Food in Jamaica

Jamaican cuisine comes from a diverse set of backgrounds, reflective of the history of the country. Jerk spice is an integral part of Jamaican cooking, which consists of a hot spice marinade for a variety of meats. Drinks such as Red Stripe beer and Jamaican Blue Mountain Coffee have garnered plaudits across the world. Rum is perhaps the best known of Jamaican beverages – and is considered the national drink.

Sports in Jamaica

Sports are very popular in Jamaica, with cricket the most keenly followed domestically. Players from the country play on the West Indies team, which is largely made up of players from English speaking British and former British territories, and is considered one of the best in the world. Despite the popularity of cricket, the country is perhaps best known worldwide for its track and field athletes – particularly sprinters. The fastest man of all time (officially), Usain Bolt, is just one of many in a long, storied line of Jamaican track stars. Soccer is also popular in the country, with the national team one of the better squads in North America and a single qualification for the World Cup back in 1998.

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Jerk chicken – a Jamaican speciality

Famous Jamaicans

We’ve perhaps already mentioned two of the most famous Jamaicans: the late reggae artist Bob Marley and world record holding sprinter Usain Bolt. As far as musicians go, Bob Marley’s son Ziggy, singers Shaggy and OMI, and dancehall singer Sean Paul are also popular. Other well known sprinters include Asafa Powell and Yohan Blake.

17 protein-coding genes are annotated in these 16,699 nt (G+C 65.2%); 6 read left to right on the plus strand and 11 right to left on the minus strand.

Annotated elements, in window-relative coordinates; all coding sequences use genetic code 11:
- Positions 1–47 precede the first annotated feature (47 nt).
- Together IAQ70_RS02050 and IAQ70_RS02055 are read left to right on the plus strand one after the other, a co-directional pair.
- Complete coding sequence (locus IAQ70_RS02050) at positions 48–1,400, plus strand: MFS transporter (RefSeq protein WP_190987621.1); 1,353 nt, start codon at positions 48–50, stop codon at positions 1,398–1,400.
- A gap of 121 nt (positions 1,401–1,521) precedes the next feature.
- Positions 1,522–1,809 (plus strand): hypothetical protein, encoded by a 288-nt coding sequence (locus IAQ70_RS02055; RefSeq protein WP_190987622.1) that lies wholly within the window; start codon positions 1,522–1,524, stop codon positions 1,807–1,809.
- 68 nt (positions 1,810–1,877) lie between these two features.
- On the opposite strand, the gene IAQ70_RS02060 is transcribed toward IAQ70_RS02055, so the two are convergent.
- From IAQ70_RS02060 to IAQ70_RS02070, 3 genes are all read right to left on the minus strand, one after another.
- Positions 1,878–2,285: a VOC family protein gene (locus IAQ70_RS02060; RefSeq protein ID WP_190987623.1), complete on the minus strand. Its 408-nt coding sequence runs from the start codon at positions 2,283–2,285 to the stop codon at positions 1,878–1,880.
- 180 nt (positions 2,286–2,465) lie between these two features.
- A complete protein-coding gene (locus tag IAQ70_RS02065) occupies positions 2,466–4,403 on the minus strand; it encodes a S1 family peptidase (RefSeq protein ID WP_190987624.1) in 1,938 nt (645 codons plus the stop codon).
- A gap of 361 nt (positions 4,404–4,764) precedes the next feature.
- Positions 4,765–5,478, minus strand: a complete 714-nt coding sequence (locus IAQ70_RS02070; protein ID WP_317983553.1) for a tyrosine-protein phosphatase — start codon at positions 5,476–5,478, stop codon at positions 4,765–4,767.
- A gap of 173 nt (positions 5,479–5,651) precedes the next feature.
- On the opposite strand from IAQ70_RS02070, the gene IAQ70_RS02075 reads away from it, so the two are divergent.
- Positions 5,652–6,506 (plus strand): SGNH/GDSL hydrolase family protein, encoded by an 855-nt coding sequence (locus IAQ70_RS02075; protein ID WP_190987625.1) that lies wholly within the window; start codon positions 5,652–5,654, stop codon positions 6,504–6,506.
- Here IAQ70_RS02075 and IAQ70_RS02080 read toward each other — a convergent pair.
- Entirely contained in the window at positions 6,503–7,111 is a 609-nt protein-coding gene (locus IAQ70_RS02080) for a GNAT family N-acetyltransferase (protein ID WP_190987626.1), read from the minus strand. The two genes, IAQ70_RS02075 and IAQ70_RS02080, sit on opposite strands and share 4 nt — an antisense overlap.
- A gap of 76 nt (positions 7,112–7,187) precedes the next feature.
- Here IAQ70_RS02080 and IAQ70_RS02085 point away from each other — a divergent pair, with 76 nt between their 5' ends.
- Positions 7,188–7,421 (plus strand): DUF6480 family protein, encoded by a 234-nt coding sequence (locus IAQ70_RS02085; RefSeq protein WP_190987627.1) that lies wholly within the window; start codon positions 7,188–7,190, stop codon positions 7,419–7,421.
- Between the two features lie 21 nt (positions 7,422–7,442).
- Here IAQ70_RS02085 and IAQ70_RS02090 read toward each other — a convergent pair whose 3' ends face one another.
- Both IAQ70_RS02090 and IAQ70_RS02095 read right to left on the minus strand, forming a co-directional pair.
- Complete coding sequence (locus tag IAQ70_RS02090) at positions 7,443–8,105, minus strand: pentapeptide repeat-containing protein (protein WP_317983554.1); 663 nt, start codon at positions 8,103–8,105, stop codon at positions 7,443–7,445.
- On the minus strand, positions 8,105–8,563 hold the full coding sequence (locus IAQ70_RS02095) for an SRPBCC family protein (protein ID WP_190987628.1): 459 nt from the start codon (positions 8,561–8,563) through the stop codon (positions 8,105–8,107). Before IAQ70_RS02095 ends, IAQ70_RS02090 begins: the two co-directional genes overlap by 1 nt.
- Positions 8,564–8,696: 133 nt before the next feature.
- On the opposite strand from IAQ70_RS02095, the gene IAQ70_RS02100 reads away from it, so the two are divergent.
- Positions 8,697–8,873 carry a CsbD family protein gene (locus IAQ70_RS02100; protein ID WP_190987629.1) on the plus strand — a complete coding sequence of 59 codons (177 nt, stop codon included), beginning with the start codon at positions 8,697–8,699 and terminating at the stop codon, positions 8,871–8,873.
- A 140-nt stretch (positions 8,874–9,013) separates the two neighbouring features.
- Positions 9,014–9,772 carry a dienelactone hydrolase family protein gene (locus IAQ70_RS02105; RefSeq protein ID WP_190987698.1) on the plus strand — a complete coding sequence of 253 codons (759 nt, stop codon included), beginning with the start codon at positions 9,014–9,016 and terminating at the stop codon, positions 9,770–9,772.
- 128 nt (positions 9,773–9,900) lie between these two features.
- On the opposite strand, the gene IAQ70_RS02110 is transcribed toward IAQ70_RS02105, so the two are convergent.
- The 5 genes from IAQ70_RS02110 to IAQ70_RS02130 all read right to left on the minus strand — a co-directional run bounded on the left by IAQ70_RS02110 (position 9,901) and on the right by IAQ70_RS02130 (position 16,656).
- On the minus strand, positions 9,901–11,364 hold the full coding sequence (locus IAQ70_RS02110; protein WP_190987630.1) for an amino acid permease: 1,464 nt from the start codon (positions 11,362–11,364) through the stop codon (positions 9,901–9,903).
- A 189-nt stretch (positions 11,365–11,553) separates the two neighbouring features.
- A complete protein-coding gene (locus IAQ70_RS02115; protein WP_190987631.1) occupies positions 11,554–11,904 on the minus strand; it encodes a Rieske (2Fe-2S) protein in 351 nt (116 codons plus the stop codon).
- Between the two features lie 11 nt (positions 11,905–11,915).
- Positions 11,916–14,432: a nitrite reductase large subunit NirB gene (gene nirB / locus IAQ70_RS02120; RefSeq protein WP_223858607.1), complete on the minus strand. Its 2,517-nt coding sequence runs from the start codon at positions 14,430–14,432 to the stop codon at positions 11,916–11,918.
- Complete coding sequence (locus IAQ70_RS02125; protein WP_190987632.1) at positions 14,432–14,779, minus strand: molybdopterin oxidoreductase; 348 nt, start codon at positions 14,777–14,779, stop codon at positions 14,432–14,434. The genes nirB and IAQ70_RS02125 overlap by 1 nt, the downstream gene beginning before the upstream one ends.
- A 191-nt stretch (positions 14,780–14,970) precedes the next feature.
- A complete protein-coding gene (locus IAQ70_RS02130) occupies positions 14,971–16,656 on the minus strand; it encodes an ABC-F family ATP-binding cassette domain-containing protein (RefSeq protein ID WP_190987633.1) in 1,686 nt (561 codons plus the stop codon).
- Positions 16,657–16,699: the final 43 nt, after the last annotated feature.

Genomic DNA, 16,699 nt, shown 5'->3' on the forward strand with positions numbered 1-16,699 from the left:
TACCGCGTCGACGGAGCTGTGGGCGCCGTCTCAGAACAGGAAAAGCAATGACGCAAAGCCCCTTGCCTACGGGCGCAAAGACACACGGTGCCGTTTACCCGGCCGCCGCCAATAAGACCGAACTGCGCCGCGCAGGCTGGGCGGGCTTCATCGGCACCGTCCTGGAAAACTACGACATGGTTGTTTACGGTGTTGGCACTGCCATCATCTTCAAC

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Much of Jamaica’s interior is dominated by mountains

Geography of Jamaica

Jamaica consists of a single island, the third largest in the Caribbean. Most of the island is mountainous, thanks to the ever-present Blue Mountains. The interior is very rugged, with karst formations commonplace throughout. The coasts consist of a narrow coastal plain, eroded cliffs, and natural harbours. It is here where the majority of Jamaica’s cities and towns are found.

The largest city in Jamaica is (by far) Kingston. It was granted capital status in 1872 due mainly to a massive natural harbour. Other important municipalities include Portmore on the south coast (like Kingston), Montego Bay on the north coast, and the old capital – Spanish Town – slightly inland.

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Kingston – the capital city – at sunset

Facts About Jamaica

  • Renowned Welsh buccaneer Henry Morgan ruled Jamaica as effective governor for a time. His name is used for Captain Morgan rum (albeit a product of Puerto Rico)
  • A form of voodoo (Obeah) is still practiced by some – though it is illegal
  • Jamaica was the main driver in turning bananas into a global export
  • Ian Fleming began work on James Bond while in Jamaica
  • Jamaica is the first country from the tropics to participate in the Winter Olympics. That would be the famous bobsled team immortalized in the film Cool Runnings
  • Jamaica was the first country in the hemisphere to build a railroad – even earlier than the US
  • Ackee and saltfish is a traditional Jamaican meal and is considered by some the national dish
  • The country has the most highly concentrated amount of churches in the world
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Boats in the Luminous Lagoon

Last Word

Want to learn more about Jamaica? Check back this week for our Travel Guide and Currency Spotlight!


Stay tuned to theCurrent for our Country of the Week. We’ll explore the familiar and the foreign, plus uncover some hidden gems (see them all HERE).